For the good people of Reykjavík, pool-going is as about close to a ‘religion’ as you’ll get with this bunch of atheists. Everyone has their favourite, so picking ‘the best one in town’ is always a hard task.After a long and heated debate, we decided to bend the rules a tad so the non-Reykjavík based Neslaugin swimming pool could reap the benefits of all the points and mail-in votes it got on account of it being really charming and nice (Seltjarnarnes is practically in Reykjavík anyway). To sum up the arguments: Neslaugin has everything needed for a satisfying pool experience. It’s small but never too crowded, you can properly stretch out in the hot-tub, it’s great for tanning, they use saltwater instead of chlorine, there’s a proper water-slide for kids and, according to several tips, it’s the cleanest pool in the city.
Best pool (for hot tubbing, lounging)
Laugardalslaug wins this category due to its diversity. As one reader puts it: “Laugardalslaug is the Tivoli of hot-tubs”. Need we say more?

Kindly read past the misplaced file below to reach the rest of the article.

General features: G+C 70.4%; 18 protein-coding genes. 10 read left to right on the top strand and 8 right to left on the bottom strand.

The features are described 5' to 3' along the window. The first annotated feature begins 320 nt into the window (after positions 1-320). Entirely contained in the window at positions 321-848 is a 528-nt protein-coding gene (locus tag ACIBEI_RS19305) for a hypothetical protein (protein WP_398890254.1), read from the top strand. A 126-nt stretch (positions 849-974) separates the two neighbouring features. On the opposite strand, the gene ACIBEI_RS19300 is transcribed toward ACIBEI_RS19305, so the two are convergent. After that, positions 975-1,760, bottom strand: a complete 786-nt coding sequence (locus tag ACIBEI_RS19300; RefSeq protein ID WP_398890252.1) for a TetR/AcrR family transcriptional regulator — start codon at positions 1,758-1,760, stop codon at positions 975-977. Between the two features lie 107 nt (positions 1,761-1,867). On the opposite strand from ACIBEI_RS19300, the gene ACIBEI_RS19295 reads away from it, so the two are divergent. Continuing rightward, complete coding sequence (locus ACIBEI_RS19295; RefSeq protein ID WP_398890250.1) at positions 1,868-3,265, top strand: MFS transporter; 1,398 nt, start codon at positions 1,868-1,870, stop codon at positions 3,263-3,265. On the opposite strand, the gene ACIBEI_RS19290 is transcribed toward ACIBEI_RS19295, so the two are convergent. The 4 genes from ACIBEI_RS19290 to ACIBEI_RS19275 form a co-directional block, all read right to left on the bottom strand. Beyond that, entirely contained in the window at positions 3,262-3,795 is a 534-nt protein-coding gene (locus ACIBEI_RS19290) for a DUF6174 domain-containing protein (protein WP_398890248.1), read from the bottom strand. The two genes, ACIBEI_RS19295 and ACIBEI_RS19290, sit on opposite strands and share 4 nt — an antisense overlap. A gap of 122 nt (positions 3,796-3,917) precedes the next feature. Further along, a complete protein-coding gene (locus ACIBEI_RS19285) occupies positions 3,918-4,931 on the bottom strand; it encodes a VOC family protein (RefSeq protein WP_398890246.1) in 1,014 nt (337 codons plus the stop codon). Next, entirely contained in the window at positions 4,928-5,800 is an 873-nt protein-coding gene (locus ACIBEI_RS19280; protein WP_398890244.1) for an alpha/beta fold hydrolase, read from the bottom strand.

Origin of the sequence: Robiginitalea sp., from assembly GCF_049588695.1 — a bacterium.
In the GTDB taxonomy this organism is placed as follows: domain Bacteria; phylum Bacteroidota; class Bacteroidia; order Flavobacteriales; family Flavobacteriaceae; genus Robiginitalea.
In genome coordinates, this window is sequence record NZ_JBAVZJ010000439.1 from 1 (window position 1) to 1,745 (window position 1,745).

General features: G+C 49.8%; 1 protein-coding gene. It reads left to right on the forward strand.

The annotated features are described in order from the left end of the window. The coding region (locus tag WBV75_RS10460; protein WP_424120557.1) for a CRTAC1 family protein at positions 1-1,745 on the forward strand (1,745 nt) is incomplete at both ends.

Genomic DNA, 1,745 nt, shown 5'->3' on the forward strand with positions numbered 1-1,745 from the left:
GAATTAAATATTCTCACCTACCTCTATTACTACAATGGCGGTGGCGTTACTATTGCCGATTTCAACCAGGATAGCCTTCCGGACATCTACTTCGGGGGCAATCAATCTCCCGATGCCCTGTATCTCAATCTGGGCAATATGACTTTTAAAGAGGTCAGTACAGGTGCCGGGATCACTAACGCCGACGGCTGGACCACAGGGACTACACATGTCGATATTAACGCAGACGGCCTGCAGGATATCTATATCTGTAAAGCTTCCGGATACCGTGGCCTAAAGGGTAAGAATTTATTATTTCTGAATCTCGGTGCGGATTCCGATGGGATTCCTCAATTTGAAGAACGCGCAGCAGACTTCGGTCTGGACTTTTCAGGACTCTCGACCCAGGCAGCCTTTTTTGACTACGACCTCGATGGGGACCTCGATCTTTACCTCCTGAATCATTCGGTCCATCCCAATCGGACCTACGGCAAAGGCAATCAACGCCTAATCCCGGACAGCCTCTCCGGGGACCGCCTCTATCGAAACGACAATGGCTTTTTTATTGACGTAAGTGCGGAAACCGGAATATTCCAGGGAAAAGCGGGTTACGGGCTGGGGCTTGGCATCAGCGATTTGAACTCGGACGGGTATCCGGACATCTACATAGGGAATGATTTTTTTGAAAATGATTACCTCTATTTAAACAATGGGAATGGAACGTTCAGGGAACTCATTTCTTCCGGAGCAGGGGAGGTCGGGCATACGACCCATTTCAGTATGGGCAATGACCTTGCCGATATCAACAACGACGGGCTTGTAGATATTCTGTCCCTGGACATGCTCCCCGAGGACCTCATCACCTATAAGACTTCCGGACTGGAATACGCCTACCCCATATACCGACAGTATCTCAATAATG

(2009: Sundhöll Reykjavíkur
2010: Sundhöll Reykjavíkur)
Best art museum
Einar Jónsson museum and sculpture garden
Einar Jónsson was Iceland’s leading sculptor and his museum on Skólavörðuholt is the first of its kind in Iceland. So it’s very understandable that it holds a special place in the hearts of the people of Reykjavík and their visitors. The sculptures also look awesome. “It’s a dramatic experience. The outside garden with the impressive sculptures is breathtaking. The architecture is groundbreaking. The exhibition inspiring. Einar Jónsson’s museum has it all in one package”,
remarked one email. We won’t argue with that.
(2009: Einar Jónsson museum and sculpture garden
2010: Listasafn Reykjavíkur )
At the risk of repeating ourselves (ha ha ha), i8 win this one again, “for being consistently great”.
(2009: Gallery Kling og Bang
2010: i8 Gallery)
Icelandic National Museum
Anyone interested in Icelandic history will enjoy the highly ambitious exhibition at the National Museum, which offers an adventurous insight into Iceland’s history and heritage, where the past meets the future. The museum shop on the ground floor is also the best one in town, where you’ll find quality Icelandic design as well as objects related to the exhibitions on display.
Best place to spend a rainy day
Hot-tubs are still awesome, rain or shine, but there’s a new chill-out in town that outdoes the rest on a rainy day. With its selection of alternative films, shorts and old Icelandic classics—and a nice café where you can sit down with a beer before or after the show, Bíó Paradís is simply put “exactly what Reykjavík has been missing!” Also, their popcorn portions are gigantic!
2010: A hot tub)
Best place to rent a movie
Laugarásvídeó are still strong, but two years without Aðalvídeóleigan and its expert staff/excellent selection getting a nod is TOO DAMN LONG.